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"An Interpretation of Why Caged Birds Sing", "Maybe I’ll Pitch Forever"... by Matthew Johnson

I know what the caged bird feels, alas!

- Paul Laurence Dunbar, “Sympathy”

An Interpretation of Why Caged Birds Sing

- After Paul Laurence Dunbar

I always thought that white people

Would more likely sympathize with birds;

These little creatures

Who can climb the heavens to see who hangs the stars

And forms the planets, and bends the colors to make rainbows,

Than me and my people, who are just like them, except in the colors of our skin,

For I’ve seen how they have treated their pets and animals,

And I’ve seen how they’ve treated me and my people.

Age is a question of mind over matter.

If you don't mind, it doesn't matter.

- Satchel Paige, Negro League Pitcher

Maybe I’ll Pitch Forever

Ol’ Satchel Paige could endure a slew of Herculean labors:

Like soaking for three hours

In freezing tub water,

Or rubbing stinging snake oil

On those aging joints, rubber arm, and magic shoulder,

All after tossing a gem of a shutout, as his defense kicked back and relaxed,

And then riding after setting suns in cramped conditions

To less than amicable locations.

Yet, despite the pitching repertoire,

As expensive and deep as an encyclopedia,

And wearing the mask as the most self-assured, charming player

In the history of baseball,

None of those attributes could mask the torment

That after decades of setting the groundwork,

Carrying black baseball on your back for well over a decade,

Someone else was chosen, and you weren’t the first one 𑁋

The Greatest Triumph of Georgetown’s John Thompson

For the longest time, I thought Georgetown was an HBCU because of John Thompson:

The mostly black rosters. The uniform designed with a Kente-clothed pattern.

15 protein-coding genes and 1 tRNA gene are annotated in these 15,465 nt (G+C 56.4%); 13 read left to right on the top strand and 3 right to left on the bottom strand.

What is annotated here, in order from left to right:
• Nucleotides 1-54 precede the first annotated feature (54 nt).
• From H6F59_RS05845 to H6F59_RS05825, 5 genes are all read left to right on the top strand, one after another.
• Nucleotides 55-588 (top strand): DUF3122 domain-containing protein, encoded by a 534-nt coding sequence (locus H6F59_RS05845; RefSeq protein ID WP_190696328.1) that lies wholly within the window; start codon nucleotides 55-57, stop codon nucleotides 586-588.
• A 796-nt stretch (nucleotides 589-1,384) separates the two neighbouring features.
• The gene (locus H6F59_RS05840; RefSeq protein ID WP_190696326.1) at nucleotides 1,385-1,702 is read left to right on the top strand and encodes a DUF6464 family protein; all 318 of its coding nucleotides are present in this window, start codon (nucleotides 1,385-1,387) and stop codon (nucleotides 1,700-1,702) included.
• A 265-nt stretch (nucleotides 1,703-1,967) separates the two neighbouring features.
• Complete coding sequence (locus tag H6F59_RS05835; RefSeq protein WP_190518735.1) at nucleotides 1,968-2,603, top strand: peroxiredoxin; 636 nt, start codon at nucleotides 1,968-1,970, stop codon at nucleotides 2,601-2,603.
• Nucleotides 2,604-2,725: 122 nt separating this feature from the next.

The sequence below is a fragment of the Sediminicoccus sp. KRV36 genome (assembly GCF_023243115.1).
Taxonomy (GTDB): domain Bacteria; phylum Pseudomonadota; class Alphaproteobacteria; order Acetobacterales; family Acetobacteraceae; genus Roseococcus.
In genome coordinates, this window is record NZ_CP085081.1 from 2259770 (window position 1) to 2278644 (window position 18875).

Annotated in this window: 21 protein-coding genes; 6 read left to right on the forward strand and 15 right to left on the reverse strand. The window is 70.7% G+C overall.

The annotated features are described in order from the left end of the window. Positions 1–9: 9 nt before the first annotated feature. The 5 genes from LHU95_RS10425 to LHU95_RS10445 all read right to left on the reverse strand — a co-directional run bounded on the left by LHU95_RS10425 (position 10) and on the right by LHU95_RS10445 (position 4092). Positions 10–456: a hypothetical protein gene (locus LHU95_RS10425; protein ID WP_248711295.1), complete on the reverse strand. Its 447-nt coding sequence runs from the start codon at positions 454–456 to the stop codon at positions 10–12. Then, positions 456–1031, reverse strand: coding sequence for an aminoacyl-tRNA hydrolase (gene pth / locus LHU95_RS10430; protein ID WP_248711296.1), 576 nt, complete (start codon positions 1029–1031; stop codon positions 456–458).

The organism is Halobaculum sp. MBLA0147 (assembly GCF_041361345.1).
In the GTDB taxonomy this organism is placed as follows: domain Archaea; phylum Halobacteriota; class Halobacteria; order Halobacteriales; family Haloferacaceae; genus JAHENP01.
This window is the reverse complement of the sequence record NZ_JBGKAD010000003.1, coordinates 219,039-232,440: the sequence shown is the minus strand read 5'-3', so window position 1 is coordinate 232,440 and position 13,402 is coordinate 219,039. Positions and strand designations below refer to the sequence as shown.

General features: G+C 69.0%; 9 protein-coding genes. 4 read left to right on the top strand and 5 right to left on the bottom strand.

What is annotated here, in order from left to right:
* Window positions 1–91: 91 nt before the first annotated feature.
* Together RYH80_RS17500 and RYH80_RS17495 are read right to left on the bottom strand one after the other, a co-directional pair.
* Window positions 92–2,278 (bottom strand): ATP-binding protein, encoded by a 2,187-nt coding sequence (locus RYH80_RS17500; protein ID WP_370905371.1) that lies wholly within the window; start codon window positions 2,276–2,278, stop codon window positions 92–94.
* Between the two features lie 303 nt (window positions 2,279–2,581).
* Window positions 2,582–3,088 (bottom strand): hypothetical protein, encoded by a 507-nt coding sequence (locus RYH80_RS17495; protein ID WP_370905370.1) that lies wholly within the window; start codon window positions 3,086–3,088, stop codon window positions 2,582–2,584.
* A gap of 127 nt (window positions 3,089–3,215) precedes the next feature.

The bigoted signs and cold shoulders from so many white fans and reporters.

The AND1 crossovers and quicksilver dribbles of Allen Iverson,

One of college basketball’s most compulsive scorers.

I figure most coaches with Big John’s resume

Would say their biggest triumph was the college basketball championship,

Or the six titles in college basketball’s greatest conference,

Or perhaps, officially closing Manley Field House,

But I think it would be the off-court crusades and battles,

Like challenging the NCAA, and pulling his team off the floor

In Northeast stadiums and centers because of their cheap, racist stuff;

Those would be the victories he’s most proud of.

He loved all of those young men of his,

And despite the practice chew outs and the temperament of fire,

He was their teacher, and the lesson was daily and reflected in his behavior:

Don't let the sum total of your existence be eight to 10 pounds of air…

Matthew is a three-time Best of the Net Nominee and the author of 'Shadow Folks and Soul Songs' (Kelsay Books) and his most recent collection, "Far from New York State" (NYQ Press). His poetry has appeared in Roanoke Review, Front Porch Review, The Maryland Literary Review, Up the Staircase Quarterly, and elsewhere. Matthew is the recipient of a Sundress Publications Residency. He is a former sports journalist and editor who wrote for the USA Today College and the Daily Star in Oneonta, NY. An MA graduate from UNC-Greensboro, he is the managing editor of The Portrait of New England and the poetry editor of The Twin Bill. Twitter: @Matt_Johnson_D Website:


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